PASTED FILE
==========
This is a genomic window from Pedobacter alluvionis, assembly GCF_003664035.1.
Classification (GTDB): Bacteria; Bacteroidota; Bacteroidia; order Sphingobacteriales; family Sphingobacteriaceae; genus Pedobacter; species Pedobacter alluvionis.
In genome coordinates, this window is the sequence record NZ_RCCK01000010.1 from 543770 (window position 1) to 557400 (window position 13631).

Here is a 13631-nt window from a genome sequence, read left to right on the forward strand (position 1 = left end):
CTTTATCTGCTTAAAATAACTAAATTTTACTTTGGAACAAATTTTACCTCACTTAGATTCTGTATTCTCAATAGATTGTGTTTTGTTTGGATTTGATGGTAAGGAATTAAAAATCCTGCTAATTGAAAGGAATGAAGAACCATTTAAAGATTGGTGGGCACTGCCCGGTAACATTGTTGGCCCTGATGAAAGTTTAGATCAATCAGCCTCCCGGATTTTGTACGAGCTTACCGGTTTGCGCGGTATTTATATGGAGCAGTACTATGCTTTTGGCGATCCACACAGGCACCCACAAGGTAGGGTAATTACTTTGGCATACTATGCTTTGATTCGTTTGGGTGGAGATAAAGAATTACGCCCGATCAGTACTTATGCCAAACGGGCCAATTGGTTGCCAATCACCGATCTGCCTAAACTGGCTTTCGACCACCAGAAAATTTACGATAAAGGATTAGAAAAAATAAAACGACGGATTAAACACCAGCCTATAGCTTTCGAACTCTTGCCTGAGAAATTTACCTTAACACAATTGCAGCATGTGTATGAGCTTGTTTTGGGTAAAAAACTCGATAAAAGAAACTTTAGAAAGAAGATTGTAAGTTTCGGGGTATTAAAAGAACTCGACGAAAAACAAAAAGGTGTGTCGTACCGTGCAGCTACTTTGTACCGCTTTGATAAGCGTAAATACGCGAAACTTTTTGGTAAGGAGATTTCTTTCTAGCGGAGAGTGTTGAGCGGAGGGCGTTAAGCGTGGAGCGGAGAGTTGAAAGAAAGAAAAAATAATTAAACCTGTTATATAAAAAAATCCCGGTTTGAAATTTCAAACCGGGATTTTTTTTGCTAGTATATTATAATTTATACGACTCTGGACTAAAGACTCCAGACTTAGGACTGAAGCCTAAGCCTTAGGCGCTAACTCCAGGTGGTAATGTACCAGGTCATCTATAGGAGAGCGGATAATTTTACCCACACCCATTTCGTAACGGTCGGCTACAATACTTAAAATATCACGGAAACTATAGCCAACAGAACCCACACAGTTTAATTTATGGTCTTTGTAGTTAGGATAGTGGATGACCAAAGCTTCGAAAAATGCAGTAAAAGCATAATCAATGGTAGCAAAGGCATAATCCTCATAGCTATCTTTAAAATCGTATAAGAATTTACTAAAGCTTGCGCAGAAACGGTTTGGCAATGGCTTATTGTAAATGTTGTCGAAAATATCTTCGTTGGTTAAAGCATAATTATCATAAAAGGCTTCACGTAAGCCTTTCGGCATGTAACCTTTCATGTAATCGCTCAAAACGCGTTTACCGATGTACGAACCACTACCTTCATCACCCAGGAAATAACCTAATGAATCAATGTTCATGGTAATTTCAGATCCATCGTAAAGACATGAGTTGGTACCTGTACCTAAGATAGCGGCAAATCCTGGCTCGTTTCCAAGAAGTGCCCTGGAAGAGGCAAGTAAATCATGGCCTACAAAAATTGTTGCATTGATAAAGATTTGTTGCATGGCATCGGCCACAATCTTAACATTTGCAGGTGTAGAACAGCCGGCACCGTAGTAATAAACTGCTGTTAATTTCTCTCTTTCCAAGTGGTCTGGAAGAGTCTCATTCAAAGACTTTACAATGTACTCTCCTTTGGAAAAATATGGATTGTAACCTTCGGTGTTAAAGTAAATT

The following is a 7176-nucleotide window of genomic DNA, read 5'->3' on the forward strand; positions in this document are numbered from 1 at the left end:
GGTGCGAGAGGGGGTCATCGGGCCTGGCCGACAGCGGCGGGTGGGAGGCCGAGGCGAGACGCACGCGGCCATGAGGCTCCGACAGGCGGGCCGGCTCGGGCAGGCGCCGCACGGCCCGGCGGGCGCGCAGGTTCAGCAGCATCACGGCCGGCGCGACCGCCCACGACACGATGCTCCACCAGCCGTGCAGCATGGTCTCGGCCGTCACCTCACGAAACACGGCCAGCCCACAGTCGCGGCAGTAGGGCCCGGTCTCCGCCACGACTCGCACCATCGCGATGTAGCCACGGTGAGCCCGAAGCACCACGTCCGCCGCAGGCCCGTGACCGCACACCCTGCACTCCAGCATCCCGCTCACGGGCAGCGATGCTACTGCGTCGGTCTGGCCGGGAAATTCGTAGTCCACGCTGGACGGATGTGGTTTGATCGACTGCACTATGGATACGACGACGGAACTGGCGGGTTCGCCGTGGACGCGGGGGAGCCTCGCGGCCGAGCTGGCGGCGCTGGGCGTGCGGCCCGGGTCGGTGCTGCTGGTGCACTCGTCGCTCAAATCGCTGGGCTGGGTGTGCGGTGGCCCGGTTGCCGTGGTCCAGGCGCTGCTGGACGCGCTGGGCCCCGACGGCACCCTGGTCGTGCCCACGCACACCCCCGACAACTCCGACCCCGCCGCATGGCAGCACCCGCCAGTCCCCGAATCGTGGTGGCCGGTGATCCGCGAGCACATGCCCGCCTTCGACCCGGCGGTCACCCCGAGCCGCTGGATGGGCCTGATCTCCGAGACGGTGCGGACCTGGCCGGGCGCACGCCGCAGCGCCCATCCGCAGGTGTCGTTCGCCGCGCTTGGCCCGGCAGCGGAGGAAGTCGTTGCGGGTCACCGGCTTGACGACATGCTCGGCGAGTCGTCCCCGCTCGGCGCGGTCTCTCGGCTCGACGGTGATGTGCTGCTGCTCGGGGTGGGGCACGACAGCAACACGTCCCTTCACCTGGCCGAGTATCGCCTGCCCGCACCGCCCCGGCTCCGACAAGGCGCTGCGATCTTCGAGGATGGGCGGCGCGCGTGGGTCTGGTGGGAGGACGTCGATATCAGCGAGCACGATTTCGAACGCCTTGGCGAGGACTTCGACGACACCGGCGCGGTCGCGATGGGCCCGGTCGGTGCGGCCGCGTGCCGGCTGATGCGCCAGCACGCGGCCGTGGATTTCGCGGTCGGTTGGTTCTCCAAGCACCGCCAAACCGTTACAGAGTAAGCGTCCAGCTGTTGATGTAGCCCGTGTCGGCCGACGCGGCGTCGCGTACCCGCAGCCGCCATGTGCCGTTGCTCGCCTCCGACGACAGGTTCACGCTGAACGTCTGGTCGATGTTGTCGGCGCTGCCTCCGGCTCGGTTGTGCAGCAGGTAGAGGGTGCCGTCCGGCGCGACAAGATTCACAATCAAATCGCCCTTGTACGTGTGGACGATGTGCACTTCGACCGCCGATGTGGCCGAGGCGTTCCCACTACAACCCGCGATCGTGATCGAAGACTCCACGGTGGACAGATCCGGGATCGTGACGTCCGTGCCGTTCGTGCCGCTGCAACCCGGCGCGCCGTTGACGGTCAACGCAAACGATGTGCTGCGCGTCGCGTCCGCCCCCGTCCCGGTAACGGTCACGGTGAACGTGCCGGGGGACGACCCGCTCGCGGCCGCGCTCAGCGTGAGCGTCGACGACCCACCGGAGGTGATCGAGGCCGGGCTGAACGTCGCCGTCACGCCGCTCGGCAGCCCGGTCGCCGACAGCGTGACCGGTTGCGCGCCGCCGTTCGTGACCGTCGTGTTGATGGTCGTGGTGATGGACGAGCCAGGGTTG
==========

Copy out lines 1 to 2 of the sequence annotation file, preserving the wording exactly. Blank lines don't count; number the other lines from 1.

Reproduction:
This is a genomic window from Pedobacter alluvionis, assembly GCF_003664035.1.
Classification (GTDB): Bacteria; Bacteroidota; Bacteroidia; order Sphingobacteriales; family Sphingobacteriaceae; genus Pedobacter; species Pedobacter alluvionis.